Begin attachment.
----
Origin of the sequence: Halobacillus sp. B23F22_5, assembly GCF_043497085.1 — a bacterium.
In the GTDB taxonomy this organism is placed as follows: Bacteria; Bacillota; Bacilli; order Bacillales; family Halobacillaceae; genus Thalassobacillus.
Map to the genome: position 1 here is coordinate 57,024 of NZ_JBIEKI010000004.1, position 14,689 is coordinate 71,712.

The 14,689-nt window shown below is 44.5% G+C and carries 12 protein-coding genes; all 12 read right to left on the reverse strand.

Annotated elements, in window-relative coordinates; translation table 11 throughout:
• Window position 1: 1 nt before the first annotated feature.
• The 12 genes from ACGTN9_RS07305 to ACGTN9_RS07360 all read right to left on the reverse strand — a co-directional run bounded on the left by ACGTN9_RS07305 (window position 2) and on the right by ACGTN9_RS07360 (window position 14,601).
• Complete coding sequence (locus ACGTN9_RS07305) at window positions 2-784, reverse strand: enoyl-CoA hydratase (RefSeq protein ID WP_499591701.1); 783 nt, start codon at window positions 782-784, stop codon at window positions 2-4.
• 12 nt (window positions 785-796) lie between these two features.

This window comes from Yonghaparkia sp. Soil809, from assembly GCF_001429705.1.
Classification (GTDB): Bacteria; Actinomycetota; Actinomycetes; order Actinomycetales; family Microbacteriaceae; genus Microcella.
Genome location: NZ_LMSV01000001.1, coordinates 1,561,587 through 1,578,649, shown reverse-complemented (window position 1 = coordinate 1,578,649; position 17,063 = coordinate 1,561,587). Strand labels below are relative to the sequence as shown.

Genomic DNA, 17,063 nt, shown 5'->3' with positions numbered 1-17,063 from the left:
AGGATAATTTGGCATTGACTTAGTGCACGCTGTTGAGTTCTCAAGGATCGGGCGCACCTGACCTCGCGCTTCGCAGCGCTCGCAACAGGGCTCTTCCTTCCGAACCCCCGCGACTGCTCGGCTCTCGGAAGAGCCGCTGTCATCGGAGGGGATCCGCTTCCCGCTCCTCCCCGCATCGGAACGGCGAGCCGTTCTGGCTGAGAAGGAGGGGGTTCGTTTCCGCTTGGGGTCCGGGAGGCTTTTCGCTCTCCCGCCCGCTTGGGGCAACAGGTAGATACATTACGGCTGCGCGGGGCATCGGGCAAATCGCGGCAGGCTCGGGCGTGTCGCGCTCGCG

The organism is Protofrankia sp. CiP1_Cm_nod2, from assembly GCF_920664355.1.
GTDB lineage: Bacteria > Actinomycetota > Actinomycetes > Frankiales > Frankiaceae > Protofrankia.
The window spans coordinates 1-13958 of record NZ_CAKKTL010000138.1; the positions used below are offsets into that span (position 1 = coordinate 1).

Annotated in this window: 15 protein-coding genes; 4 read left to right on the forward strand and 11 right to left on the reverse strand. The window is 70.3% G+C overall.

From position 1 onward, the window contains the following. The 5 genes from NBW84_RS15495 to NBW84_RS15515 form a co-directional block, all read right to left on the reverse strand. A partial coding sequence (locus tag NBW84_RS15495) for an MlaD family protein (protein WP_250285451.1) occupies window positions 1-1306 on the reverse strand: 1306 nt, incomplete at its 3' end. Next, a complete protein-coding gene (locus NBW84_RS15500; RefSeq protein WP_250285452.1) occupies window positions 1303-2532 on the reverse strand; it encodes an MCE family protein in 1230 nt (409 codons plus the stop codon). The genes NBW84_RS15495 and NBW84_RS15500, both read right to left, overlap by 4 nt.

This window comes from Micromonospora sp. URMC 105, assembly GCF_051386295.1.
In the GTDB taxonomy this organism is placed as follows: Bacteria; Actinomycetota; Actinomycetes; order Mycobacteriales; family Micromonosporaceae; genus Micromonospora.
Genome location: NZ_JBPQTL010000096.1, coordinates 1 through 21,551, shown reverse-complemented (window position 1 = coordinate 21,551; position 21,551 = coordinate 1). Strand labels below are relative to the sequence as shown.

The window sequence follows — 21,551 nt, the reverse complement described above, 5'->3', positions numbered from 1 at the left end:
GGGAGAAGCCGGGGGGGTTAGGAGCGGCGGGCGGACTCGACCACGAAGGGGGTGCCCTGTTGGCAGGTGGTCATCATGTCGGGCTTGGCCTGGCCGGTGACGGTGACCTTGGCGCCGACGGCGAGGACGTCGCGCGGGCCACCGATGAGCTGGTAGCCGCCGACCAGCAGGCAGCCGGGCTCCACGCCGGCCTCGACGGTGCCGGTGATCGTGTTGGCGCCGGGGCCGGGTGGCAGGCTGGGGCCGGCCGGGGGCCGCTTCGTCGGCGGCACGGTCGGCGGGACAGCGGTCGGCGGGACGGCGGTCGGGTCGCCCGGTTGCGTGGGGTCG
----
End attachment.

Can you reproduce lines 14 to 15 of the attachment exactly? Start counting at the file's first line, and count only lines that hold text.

AGGATAATTTGGCATTGACTTAGTGCACGCTGTTGAGTTCTCAAGGATCGGGCGCACCTGACCTCGCGCTTCGCAGCGCTCGCAACAGGGCTCTTCCTTCCGAACCCCCGCGACTGCTCGGCTCTCGGAAGAGCCGCTGTCATCGGAGGGGATCCGCTTCCCGCTCCTCCCCGCATCGGAACGGCGAGCCGTTCTGGCTGAGAAGGAGGGGGTTCGTTTCCGCTTGGGGTCCGGGAGGCTTTTCGCTCTCCCGCCCGCTTGGGGCAACAGGTAGATACATTACGGCTGCGCGGGGCATCGGGCAAATCGCGGCAGGCTCGGGCGTGTCGCGCTCGCG

The organism is Protofrankia sp. CiP1_Cm_nod2, from assembly GCF_920664355.1.